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Montana Viewpoint: Rule 22 meets Catch 22

by JIM ELLIOTT
| March 24, 2021 12:00 AM

Recently, U.S. Senator Ron Johnson, Republican of Wisconsin, used his power to forego the traditional abbreviated process of introducing a bill in the Senate and substitute the long version; in this case to introduce President Biden’s COVID relief bill.

Johnson’s motion required the Senate Clerks to read the 628-page bill aloud to the Senators, who rapidly vacated the premises for the next 10 hours while the bill was being read.

By having the text of the bill read aloud Johnson took up hours of presumably valuable Senate time to forestall the inevitable by visiting a misery on the Clerks who, unlike the Senators, couldn’t duck out for the duration.

This was what might be called a filibuster by proxy.

In the Senate a bill is not brought to a vote until the end of debate when everyone has had their say on it. A filibuster, Senate rule 22, is a way of forestalling or preventing a bill from coming to a vote by forcing the debate to go on forever, or at least until 60 senators get tired of listening to other senators and vote to support a motion called cloture which, as the word implies, closes the debate on the issue and forces a vote on the bill.

It used to be that in order to successfully filibuster a bill someone had to be constantly talking about the bill on the floor of the Senate. They could take turns, or they could go it alone, but they had to be standing up and talking the entire time, with no breaks.

The world record for that is held by former Senator Strom Thurmond, Democrat of South Carolina who held forth against a civil rights bill for 24 hours and 18 minutes, which says a lot more about his physical ability than it does about his mental ability.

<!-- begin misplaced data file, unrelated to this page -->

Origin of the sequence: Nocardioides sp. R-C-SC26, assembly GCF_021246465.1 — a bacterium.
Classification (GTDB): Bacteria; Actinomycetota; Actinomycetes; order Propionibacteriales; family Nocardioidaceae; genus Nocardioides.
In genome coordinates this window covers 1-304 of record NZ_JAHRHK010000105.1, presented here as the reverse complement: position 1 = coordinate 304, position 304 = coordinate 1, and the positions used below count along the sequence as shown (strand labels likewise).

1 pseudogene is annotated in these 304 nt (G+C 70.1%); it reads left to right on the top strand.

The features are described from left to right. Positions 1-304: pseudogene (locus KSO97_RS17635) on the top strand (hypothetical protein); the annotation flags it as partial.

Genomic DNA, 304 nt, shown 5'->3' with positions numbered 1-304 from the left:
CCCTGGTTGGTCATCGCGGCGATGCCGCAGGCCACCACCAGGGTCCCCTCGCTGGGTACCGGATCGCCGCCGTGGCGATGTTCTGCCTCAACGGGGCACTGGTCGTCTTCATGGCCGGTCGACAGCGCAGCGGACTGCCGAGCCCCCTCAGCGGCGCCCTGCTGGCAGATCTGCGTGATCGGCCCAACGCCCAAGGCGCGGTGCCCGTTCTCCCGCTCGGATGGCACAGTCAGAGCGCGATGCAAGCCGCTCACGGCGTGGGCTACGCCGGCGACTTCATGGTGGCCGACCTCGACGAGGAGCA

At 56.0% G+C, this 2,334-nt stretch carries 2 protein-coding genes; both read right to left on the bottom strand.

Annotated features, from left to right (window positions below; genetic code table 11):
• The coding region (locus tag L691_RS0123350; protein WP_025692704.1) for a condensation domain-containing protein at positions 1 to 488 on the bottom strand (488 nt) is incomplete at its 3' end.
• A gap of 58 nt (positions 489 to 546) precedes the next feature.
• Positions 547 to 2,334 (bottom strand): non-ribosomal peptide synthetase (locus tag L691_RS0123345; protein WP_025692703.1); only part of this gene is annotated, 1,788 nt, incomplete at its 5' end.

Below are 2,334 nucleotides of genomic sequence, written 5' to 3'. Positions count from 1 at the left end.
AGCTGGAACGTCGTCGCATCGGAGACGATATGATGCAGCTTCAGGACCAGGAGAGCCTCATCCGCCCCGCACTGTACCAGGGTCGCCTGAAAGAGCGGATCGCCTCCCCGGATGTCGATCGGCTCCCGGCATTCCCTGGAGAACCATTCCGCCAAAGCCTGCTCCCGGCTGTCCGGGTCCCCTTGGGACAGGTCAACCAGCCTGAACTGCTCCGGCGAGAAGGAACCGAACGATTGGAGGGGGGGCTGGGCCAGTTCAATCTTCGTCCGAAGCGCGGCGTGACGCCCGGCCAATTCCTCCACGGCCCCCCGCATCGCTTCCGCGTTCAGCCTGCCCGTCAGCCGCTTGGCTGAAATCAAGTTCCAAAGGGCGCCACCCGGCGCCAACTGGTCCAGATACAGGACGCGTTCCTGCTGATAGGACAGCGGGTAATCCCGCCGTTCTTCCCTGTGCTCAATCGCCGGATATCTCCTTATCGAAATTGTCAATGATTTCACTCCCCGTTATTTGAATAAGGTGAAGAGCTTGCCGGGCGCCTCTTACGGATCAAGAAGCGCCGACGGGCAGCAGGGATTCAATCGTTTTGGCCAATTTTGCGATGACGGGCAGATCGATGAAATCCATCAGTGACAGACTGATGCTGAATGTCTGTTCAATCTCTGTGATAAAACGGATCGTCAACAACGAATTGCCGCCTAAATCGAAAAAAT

Today, it is sufficient for one side to merely threaten a filibuster to convince the other side that it would be fruitless to go forward with the legislation, thus, stalemate.

While the filibuster is often touted as a way to bring senators to compromise it is more commonly used as a way to stop things from happening. This was particularly true in the Civil Rights legislation of the 1950s and 1960s when Southern Democrats used the process to hamstring legislation that would have stopped lynchings, require integration of schools, and implement full voting rights for all Americans.

The Senators who opposed the legislation were white, the citizens who would have benefitted from it were Black. In eventually passing the Civil Rights Act of 1964 Senator Everett Dirksen, Republican of Illinois, and Democratic Senator Hubert Humphrey of Minnesota worked together to bring the debate to cloture by forming a coalition of 27 Republicans and 44 Democrats to bring the bill to a vote.

The filibuster had lasted 60 days.

When Democrats control the Senate, the filibuster works to the advantage of the Republicans, and vice versa, so there is a justifiable amount of fear involved in eliminating the filibuster because while it may be your enemy today it may be your friend tomorrow.

Requiring 60 votes for cloture is a rule, and it can and has been changed. When then Majority Leader Harry Reid, D-Nevada, was having a hard time getting Obama’s nominations to the lower federal courts confirmed because the Republicans were filibustering each one, Reid had the rules changed to eliminate the use of the filibuster in the vote on lower court nominations and on cabinet nominees.

More recently former Majority Leader Mitch McConnell removed the supermajority vote requirement on Supreme Court nominees.

But the main issue is this: the filibuster is almost exclusively the tool of the minority and also almost exclusively used to stop legislation that the minority does not have the votes to otherwise defeat.

It serves only the supposed purpose of “protecting” the minority from the “tyranny” of the majority. But the majority is there because the American voters have put them there, not because the Senators who make up the majority have staged a coup and taken over the reins of government illegally.

Getting rid of the rule will get things moving, no matter who controls the Senate, and they can, as my old friend Jess Nelson used to say, “do something even if it’s wrong.”

Jim Elliott served 16 years in the Montana Legislature as a state representative and state senator. He lives on his ranch in Trout Creek.